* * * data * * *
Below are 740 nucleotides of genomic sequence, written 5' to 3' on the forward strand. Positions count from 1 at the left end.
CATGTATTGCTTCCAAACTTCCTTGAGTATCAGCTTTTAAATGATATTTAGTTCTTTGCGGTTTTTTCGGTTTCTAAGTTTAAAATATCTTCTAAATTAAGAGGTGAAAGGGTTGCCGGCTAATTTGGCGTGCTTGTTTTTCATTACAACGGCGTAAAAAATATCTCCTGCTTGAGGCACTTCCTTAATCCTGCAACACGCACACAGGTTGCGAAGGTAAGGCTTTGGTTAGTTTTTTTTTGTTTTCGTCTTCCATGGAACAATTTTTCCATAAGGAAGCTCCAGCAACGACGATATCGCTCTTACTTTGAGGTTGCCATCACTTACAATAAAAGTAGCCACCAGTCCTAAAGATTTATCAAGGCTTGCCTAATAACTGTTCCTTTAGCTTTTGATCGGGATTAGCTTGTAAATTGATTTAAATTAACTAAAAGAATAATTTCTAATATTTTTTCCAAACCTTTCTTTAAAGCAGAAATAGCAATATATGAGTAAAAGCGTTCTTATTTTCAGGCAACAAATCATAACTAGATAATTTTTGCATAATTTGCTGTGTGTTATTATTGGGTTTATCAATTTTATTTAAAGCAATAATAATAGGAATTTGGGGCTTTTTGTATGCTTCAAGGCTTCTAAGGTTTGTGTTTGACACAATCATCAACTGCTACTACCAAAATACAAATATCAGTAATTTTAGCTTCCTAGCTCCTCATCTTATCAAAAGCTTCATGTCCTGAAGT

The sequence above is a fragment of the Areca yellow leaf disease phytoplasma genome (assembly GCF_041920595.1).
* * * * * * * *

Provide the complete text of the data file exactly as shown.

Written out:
Below are 740 nucleotides of genomic sequence, written 5' to 3' on the forward strand. Positions count from 1 at the left end.
CATGTATTGCTTCCAAACTTCCTTGAGTATCAGCTTTTAAATGATATTTAGTTCTTTGCGGTTTTTTCGGTTTCTAAGTTTAAAATATCTTCTAAATTAAGAGGTGAAAGGGTTGCCGGCTAATTTGGCGTGCTTGTTTTTCATTACAACGGCGTAAAAAATATCTCCTGCTTGAGGCACTTCCTTAATCCTGCAACACGCACACAGGTTGCGAAGGTAAGGCTTTGGTTAGTTTTTTTTTGTTTTCGTCTTCCATGGAACAATTTTTCCATAAGGAAGCTCCAGCAACGACGATATCGCTCTTACTTTGAGGTTGCCATCACTTACAATAAAAGTAGCCACCAGTCCTAAAGATTTATCAAGGCTTGCCTAATAACTGTTCCTTTAGCTTTTGATCGGGATTAGCTTGTAAATTGATTTAAATTAACTAAAAGAATAATTTCTAATATTTTTTCCAAACCTTTCTTTAAAGCAGAAATAGCAATATATGAGTAAAAGCGTTCTTATTTTCAGGCAACAAATCATAACTAGATAATTTTTGCATAATTTGCTGTGTGTTATTATTGGGTTTATCAATTTTATTTAAAGCAATAATAATAGGAATTTGGGGCTTTTTGTATGCTTCAAGGCTTCTAAGGTTTGTGTTTGACACAATCATCAACTGCTACTACCAAAATACAAATATCAGTAATTTTAGCTTCCTAGCTCCTCATCTTATCAAAAGCTTCATGTCCTGAAGT

The sequence above is a fragment of the Areca yellow leaf disease phytoplasma genome (assembly GCF_041920595.1).